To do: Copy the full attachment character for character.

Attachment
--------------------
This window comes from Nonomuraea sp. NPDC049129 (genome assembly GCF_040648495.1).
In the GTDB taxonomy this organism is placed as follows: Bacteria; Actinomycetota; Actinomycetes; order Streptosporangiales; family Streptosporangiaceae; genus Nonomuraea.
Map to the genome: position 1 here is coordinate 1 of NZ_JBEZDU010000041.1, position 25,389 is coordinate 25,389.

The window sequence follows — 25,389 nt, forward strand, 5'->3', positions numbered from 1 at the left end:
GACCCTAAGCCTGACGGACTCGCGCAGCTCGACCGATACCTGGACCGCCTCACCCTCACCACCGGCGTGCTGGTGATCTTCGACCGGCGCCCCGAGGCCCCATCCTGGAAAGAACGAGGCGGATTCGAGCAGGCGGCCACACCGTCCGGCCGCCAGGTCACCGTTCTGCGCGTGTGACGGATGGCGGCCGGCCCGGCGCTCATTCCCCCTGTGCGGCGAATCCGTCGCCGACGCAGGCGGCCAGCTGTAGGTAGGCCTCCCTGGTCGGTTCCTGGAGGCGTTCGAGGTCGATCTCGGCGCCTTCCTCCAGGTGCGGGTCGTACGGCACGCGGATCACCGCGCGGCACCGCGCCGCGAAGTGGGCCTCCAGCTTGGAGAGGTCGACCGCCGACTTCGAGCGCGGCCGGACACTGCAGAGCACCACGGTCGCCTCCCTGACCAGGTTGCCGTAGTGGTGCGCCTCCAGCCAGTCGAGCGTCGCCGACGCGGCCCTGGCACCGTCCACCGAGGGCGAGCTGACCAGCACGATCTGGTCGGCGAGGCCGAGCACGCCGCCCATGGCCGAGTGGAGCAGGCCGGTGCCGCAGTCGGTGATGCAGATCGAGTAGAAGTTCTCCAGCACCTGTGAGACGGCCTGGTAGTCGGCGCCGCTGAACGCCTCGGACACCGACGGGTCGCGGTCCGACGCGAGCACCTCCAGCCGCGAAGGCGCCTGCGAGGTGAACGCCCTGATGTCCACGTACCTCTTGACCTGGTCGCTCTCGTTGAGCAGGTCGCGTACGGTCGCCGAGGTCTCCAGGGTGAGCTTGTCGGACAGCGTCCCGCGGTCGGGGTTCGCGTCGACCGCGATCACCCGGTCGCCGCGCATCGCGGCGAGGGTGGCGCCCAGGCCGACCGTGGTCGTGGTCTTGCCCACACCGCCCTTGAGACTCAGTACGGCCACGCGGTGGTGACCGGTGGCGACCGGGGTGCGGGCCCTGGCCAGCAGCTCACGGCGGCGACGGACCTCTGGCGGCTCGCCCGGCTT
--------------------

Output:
This window comes from Nonomuraea sp. NPDC049129 (genome assembly GCF_040648495.1).
In the GTDB taxonomy this organism is placed as follows: Bacteria; Actinomycetota; Actinomycetes; order Streptosporangiales; family Streptosporangiaceae; genus Nonomuraea.
Map to the genome: position 1 here is coordinate 1 of NZ_JBEZDU010000041.1, position 25,389 is coordinate 25,389.

The window sequence follows — 25,389 nt, forward strand, 5'->3', positions numbered from 1 at the left end:
GACCCTAAGCCTGACGGACTCGCGCAGCTCGACCGATACCTGGACCGCCTCACCCTCACCACCGGCGTGCTGGTGATCTTCGACCGGCGCCCCGAGGCCCCATCCTGGAAAGAACGAGGCGGATTCGAGCAGGCGGCCACACCGTCCGGCCGCCAGGTCACCGTTCTGCGCGTGTGACGGATGGCGGCCGGCCCGGCGCTCATTCCCCCTGTGCGGCGAATCCGTCGCCGACGCAGGCGGCCAGCTGTAGGTAGGCCTCCCTGGTCGGTTCCTGGAGGCGTTCGAGGTCGATCTCGGCGCCTTCCTCCAGGTGCGGGTCGTACGGCACGCGGATCACCGCGCGGCACCGCGCCGCGAAGTGGGCCTCCAGCTTGGAGAGGTCGACCGCCGACTTCGAGCGCGGCCGGACACTGCAGAGCACCACGGTCGCCTCCCTGACCAGGTTGCCGTAGTGGTGCGCCTCCAGCCAGTCGAGCGTCGCCGACGCGGCCCTGGCACCGTCCACCGAGGGCGAGCTGACCAGCACGATCTGGTCGGCGAGGCCGAGCACGCCGCCCATGGCCGAGTGGAGCAGGCCGGTGCCGCAGTCGGTGATGCAGATCGAGTAGAAGTTCTCCAGCACCTGTGAGACGGCCTGGTAGTCGGCGCCGCTGAACGCCTCGGACACCGACGGGTCGCGGTCCGACGCGAGCACCTCCAGCCGCGAAGGCGCCTGCGAGGTGAACGCCCTGATGTCCACGTACCTCTTGACCTGGTCGCTCTCGTTGAGCAGGTCGCGTACGGTCGCCGAGGTCTCCAGGGTGAGCTTGTCGGACAGCGTCCCGCGGTCGGGGTTCGCGTCGACCGCGATCACCCGGTCGCCGCGCATCGCGGCGAGGGTGGCGCCCAGGCCGACCGTGGTCGTGGTCTTGCCCACACCGCCCTTGAGACTCAGTACGGCCACGCGGTGGTGACCGGTGGCGACCGGGGTGCGGGCCCTGGCCAGCAGCTCACGGCGGCGACGGACCTCTGGCGGCTCGCCCGGCTT